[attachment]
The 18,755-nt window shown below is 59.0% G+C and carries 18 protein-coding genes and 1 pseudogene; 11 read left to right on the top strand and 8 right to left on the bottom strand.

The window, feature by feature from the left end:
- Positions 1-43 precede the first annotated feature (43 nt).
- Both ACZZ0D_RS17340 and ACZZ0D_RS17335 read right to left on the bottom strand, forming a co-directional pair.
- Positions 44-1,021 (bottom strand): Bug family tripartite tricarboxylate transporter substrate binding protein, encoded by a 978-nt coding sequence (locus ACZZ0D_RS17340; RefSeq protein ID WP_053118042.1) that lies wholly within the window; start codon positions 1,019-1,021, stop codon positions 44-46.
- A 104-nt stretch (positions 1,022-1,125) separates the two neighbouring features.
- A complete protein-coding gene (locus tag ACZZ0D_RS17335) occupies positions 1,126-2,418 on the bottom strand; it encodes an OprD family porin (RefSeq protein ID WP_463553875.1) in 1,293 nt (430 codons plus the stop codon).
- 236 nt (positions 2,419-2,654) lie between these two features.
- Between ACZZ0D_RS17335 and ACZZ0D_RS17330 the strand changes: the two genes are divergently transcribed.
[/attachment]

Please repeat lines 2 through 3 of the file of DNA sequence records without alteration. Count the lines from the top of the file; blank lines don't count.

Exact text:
The window, feature by feature from the left end:
- Positions 1-43 precede the first annotated feature (43 nt).